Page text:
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Perils of the ‘Split Shift’ Singing life

Perils of the ‘Split Shift’ Singing life

Work during the week and sing on the weekend? You can survive the vocal challenge – says Kim Chandler

Most audiences have their downtime on weekends so this is when they want to be entertained.

So, it’s no surprise that most gigs happen on weekends. Friday, Saturday and Sunday nights are work time for many singers…

This can lead to what is also known as living a ‘split shift’ life, i.e. living in one time zone and vocal activity level during the week and a different one on weekends. This is particularly true for people who also hold down a ‘normal’ job during the week (i.e. semi-professional musicians), but can even happen to full-time professional vocalists….

This working pattern brings inevitable vocal challenges that I find myself offering advice about on a regular basis. Some singers seem to think that their voices should be ‘on tap’, but they’re not. They don’t sing at all or very little during the week and then sing for hours & hours on the weekend – it can be a recipe for disaster!

So how can we survive this split shift life?

1. Take post-weekend voice rest, if necessary.

This is advisable if you’ve gigged all three nights in a row and therefore may be vocally a little tired. Take Monday off singing, speak as little as possible and steam. If the gigs have been on Friday and Saturday night, take it vocally easy on Sunday. Once this short rest phase is over, you need to get vocalizing again to prepare for the next weekend of gigs.

2. Maintain a vocal cross-training program throughout the week.

I advise fitting in around three hour-long vocal practice sessions before the weekend gigs start up (i.e. one hour per day). For advice on ideas for a vocal cross training program, please consult last week’s article.

3. Short, effective pre-gig warm up and post-gig cool down.

It’s not recommended for vocalists to do a long practice session or even a rehearsal on the day of a long gig. A 5-10 minute warm-up, short sound check (and not of your most vocally challenging song!) and a 5-10 minute cool down at the end should suit most singers. Up to 10 minutes of steaming the voice when you get home is also advisable.

My Reactions to This Week’s Peer Review Vids

Josh Schott Josh Schott – “Sh-Boom” (Cover)

It’s always going to be challenge to replicate a 50’s Doo Wop tune with just one singer, but you did a good job of recreating the original track. Your lead vocal is definitely the highlight. Some of the harmony parts were a little heavy in the mix, and there were some note choices that require a rethink, e.g. the bass part that generally should be root notes. I felt that your version could’ve benefitted from a more musically adventurous arrangement, something to bring a new angle to it to freshen it up for 2014. This retro style certainly does suit you though.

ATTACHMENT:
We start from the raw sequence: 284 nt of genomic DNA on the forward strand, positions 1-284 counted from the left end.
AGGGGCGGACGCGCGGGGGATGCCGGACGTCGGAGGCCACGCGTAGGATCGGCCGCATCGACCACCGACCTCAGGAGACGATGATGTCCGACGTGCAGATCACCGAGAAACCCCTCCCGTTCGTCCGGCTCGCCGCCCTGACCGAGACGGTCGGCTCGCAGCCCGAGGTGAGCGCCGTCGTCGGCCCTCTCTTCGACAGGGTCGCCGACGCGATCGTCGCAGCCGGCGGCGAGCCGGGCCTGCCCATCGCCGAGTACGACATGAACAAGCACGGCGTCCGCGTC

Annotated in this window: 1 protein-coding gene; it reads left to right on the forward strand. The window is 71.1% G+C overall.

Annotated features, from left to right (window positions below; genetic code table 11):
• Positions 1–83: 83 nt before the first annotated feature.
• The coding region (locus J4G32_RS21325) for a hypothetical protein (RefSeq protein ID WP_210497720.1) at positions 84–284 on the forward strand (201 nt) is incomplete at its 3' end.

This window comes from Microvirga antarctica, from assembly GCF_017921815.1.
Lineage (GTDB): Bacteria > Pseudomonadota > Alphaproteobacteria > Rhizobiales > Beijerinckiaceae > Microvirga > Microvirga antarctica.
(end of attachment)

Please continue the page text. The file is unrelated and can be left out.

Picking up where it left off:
Jaq Mackenzie Jaq Mackenzie – “Mama who bore me” (Cover)

Being from a musical, the original has a more musical theatre interpretation, but it certainly works with your more pop interpretation. It’s heartfelt emotionally. On the technical front, I’d prefer to hear a more natural, less heavy ‘effected’ vocal sound. And whilst it’s great that you’re having fun using your G-XT and most of the harmony lines work, there are a couple of notes that don’t quite fit that you might like to look at changing, e.g. major when they should be minor and vice versa.

João Ramalho João Ramalho – “Get Lucky” (Cover)

This song certainly seems to be one of those ‘songs of the moment’! It was an interesting idea to loop the backing track yourself, but I’m not convinced that you needed to take the key down a tone from the original as it makes the thing sound a little heavy. You’ve got a lovely tone & vibrato that particularly shines through in the pre-chorus, but I don’t think you needed the doubling effect. Another couple of points, you didn’t sing the correct melody in the first line of the verses and please work on your “th” sounds so that they aren’t “d”s.

Kim’s Voice Cross Trainer App is available now. It’s based on her popular “Funky ‘n Fun” vocal training series.

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Kim Chandler is one of the UK’s top contemporary vocal coaches and session singers. She runs a busy private teaching studio and recording studio in London and is a Principal Lecturer at Leeds College of Music. Kim is the immediate past President of the British Voice Association, choir director for Abbey Road Studio’s corporate recording sessions and creator of the popular “Funky ‘n Fun” vocal training series.

  • Roojam

    Good stuff Kim. The hardest part for “split shift” vocalists is perhaps,….staying focused while on the job job! Singing is so rewarding!